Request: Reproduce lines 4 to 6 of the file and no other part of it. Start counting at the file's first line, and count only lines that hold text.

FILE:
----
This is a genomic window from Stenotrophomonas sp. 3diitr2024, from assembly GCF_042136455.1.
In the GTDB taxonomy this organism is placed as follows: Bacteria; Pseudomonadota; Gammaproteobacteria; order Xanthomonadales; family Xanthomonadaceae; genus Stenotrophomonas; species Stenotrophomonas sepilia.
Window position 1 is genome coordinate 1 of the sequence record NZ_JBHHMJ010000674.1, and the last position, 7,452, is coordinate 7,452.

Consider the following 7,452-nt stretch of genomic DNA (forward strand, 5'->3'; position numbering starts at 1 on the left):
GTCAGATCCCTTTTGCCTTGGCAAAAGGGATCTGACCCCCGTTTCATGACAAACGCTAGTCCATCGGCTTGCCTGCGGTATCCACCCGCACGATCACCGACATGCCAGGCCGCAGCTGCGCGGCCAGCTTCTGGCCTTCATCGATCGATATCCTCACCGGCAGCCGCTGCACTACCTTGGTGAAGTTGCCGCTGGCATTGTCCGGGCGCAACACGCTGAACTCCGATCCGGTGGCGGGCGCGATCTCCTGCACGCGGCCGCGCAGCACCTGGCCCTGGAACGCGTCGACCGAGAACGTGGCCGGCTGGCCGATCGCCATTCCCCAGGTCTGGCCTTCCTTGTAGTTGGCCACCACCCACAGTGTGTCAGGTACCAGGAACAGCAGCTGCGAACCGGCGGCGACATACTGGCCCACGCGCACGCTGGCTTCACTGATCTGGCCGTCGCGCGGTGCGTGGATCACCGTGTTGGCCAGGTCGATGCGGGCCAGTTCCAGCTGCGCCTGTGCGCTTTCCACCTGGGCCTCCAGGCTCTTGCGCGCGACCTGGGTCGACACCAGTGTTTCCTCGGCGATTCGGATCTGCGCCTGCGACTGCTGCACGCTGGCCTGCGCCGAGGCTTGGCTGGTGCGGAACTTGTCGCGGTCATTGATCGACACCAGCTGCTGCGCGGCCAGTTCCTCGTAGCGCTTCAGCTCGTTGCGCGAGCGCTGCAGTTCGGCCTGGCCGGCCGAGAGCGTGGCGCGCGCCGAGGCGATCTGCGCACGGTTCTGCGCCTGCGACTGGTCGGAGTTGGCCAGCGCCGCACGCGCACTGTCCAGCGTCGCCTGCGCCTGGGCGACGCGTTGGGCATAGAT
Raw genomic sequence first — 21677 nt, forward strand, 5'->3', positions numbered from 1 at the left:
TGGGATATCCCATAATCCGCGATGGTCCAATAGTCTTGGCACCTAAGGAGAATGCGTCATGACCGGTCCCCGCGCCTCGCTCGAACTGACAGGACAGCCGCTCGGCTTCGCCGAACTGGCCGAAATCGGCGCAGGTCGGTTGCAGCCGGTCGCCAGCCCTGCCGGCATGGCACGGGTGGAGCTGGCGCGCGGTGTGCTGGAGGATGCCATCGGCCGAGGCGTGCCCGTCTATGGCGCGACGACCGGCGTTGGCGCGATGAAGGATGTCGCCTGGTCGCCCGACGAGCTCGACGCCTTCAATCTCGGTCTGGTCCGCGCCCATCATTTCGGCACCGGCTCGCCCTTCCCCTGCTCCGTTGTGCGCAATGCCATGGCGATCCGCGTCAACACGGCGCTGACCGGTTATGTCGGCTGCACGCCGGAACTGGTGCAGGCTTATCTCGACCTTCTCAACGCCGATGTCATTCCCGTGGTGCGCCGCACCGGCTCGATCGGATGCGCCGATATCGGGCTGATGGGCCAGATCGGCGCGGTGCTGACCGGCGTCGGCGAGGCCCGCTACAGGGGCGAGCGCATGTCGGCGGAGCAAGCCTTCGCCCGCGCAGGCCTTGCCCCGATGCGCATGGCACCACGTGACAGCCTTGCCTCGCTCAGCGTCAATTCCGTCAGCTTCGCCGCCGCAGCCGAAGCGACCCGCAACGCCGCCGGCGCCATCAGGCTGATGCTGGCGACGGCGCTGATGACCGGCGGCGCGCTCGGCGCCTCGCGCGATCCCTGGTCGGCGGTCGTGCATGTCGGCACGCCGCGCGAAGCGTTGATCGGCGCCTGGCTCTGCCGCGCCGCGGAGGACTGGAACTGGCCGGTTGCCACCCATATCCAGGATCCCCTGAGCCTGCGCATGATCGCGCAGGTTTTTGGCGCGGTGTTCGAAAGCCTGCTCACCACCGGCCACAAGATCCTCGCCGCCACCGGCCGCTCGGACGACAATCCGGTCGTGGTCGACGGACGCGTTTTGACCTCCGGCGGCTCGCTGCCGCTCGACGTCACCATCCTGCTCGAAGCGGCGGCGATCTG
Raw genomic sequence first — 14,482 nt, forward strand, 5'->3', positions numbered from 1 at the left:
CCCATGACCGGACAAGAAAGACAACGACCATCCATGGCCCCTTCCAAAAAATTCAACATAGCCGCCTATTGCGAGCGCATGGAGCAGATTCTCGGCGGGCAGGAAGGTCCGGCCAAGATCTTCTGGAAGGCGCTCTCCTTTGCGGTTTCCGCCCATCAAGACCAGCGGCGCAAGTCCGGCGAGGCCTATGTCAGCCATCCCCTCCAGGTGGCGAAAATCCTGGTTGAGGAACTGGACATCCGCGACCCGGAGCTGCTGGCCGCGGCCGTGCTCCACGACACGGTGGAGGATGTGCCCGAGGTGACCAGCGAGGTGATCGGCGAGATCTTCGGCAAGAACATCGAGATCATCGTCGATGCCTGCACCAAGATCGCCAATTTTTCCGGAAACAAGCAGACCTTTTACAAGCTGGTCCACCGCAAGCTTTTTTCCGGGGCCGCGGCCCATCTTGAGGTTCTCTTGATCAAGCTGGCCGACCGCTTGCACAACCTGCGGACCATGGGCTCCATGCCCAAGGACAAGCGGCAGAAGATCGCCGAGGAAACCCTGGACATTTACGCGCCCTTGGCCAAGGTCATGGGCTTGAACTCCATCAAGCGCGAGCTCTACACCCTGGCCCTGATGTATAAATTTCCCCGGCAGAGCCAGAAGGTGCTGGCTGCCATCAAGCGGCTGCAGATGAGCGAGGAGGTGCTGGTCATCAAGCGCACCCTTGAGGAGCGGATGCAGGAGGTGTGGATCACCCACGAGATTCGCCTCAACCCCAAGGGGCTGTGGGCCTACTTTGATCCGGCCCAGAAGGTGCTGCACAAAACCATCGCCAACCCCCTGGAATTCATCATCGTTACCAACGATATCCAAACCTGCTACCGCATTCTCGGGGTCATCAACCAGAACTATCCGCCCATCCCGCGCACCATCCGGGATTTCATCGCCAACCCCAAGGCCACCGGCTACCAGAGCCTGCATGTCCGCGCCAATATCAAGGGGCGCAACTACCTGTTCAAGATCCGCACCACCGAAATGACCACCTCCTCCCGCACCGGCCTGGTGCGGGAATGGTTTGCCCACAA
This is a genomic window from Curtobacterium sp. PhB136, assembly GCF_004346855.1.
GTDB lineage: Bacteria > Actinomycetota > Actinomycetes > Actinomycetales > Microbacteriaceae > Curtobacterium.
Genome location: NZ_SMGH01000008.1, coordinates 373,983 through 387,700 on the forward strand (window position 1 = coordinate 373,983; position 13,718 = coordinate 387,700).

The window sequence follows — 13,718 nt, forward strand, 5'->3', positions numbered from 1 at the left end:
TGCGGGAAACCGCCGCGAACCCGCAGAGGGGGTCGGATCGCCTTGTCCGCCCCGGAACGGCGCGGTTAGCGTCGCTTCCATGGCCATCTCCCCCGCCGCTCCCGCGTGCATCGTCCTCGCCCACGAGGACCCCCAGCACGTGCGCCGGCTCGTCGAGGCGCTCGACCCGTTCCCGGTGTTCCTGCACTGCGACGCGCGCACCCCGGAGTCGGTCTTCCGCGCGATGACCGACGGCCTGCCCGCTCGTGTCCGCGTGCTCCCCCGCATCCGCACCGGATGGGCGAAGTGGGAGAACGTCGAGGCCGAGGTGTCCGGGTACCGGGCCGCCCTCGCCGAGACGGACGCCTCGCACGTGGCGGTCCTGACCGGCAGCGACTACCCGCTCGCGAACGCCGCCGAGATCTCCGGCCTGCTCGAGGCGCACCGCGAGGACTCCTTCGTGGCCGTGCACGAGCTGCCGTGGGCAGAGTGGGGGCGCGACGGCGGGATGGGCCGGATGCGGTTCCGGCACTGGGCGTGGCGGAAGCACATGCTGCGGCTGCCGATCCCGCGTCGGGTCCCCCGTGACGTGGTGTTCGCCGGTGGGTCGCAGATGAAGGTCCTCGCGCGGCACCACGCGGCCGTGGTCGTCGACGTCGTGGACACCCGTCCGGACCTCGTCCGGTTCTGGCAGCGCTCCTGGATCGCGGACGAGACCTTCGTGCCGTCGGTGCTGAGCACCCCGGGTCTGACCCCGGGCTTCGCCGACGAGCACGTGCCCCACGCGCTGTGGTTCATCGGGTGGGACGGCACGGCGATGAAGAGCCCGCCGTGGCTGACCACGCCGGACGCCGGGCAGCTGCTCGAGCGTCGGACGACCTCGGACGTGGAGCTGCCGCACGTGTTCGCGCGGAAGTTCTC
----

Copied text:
Consider the following 7,452-nt stretch of genomic DNA (forward strand, 5'->3'; position numbering starts at 1 on the left):
GTCAGATCCCTTTTGCCTTGGCAAAAGGGATCTGACCCCCGTTTCATGACAAACGCTAGTCCATCGGCTTGCCTGCGGTATCCACCCGCACGATCACCGACATGCCAGGCCGCAGCTGCGCGGCCAGCTTCTGGCCTTCATCGATCGATATCCTCACCGGCAGCCGCTGCACTACCTTGGTGAAGTTGCCGCTGGCATTGTCCGGGCGCAACACGCTGAACTCCGATCCGGTGGCGGGCGCGATCTCCTGCACGCGGCCGCGCAGCACCTGGCCCTGGAACGCGTCGACCGAGAACGTGGCCGGCTGGCCGATCGCCATTCCCCAGGTCTGGCCTTCCTTGTAGTTGGCCACCACCCACAGTGTGTCAGGTACCAGGAACAGCAGCTGCGAACCGGCGGCGACATACTGGCCCACGCGCACGCTGGCTTCACTGATCTGGCCGTCGCGCGGTGCGTGGATCACCGTGTTGGCCAGGTCGATGCGGGCCAGTTCCAGCTGCGCCTGTGCGCTTTCCACCTGGGCCTCCAGGCTCTTGCGCGCGACCTGGGTCGACACCAGTGTTTCCTCGGCGATTCGGATCTGCGCCTGCGACTGCTGCACGCTGGCCTGCGCCGAGGCTTGGCTGGTGCGGAACTTGTCGCGGTCATTGATCGACACCAGCTGCTGCGCGGCCAGTTCCTCGTAGCGCTTCAGCTCGTTGCGCGAGCGCTGCAGTTCGGCCTGGCCGGCCGAGAGCGTGGCGCGCGCCGAGGCGATCTGCGCACGGTTCTGCGCCTGCGACTGGTCGGAGTTGGCCAGCGCCGCACGCGCACTGTCCAGCGTCGCCTGCGCCTGGGCGACGCGTTGGGCATAGAT
Raw genomic sequence first — 21677 nt, forward strand, 5'->3', positions numbered from 1 at the left: